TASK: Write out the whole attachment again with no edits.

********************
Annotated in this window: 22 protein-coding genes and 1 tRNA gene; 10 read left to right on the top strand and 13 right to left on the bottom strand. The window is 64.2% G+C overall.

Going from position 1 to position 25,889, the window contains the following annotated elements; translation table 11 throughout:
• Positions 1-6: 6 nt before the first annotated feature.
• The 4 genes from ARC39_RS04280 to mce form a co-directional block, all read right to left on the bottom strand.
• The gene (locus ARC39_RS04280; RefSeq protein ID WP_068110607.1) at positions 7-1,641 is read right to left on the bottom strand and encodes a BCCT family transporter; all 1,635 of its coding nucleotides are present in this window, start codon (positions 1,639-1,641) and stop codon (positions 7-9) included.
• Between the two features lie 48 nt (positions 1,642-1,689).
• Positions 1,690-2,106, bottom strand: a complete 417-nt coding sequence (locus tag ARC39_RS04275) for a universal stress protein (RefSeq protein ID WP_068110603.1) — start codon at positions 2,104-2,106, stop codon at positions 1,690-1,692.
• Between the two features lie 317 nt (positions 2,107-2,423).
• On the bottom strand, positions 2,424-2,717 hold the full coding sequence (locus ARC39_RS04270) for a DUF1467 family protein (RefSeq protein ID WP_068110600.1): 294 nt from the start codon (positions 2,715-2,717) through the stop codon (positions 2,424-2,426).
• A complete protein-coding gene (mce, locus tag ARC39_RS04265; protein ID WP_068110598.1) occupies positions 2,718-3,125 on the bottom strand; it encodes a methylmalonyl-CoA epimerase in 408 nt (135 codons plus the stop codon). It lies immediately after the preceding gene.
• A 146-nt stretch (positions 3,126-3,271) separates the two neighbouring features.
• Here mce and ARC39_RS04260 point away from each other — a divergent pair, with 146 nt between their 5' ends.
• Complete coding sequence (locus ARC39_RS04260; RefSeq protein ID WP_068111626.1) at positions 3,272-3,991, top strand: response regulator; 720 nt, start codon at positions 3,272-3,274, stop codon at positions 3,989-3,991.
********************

Annotated in this window: 22 protein-coding genes and 1 tRNA gene; 10 read left to right on the top strand and 13 right to left on the bottom strand. The window is 64.2% G+C overall.

Going from position 1 to position 25,889, the window contains the following annotated elements; translation table 11 throughout:
• Positions 1-6: 6 nt before the first annotated feature.
• The 4 genes from ARC39_RS04280 to mce form a co-directional block, all read right to left on the bottom strand.
• The gene (locus ARC39_RS04280; RefSeq protein ID WP_068110607.1) at positions 7-1,641 is read right to left on the bottom strand and encodes a BCCT family transporter; all 1,635 of its coding nucleotides are present in this window, start codon (positions 1,639-1,641) and stop codon (positions 7-9) included.
• Between the two features lie 48 nt (positions 1,642-1,689).
• Positions 1,690-2,106, bottom strand: a complete 417-nt coding sequence (locus tag ARC39_RS04275) for a universal stress protein (RefSeq protein ID WP_068110603.1) — start codon at positions 2,104-2,106, stop codon at positions 1,690-1,692.
• Between the two features lie 317 nt (positions 2,107-2,423).
• On the bottom strand, positions 2,424-2,717 hold the full coding sequence (locus ARC39_RS04270) for a DUF1467 family protein (RefSeq protein ID WP_068110600.1): 294 nt from the start codon (positions 2,715-2,717) through the stop codon (positions 2,424-2,426).
• A complete protein-coding gene (mce, locus tag ARC39_RS04265; protein ID WP_068110598.1) occupies positions 2,718-3,125 on the bottom strand; it encodes a methylmalonyl-CoA epimerase in 408 nt (135 codons plus the stop codon). It lies immediately after the preceding gene.
• A 146-nt stretch (positions 3,126-3,271) separates the two neighbouring features.
• Here mce and ARC39_RS04260 point away from each other — a divergent pair, with 146 nt between their 5' ends.
• Complete coding sequence (locus ARC39_RS04260; RefSeq protein ID WP_068111626.1) at positions 3,272-3,991, top strand: response regulator; 720 nt, start codon at positions 3,272-3,274, stop codon at positions 3,989-3,991.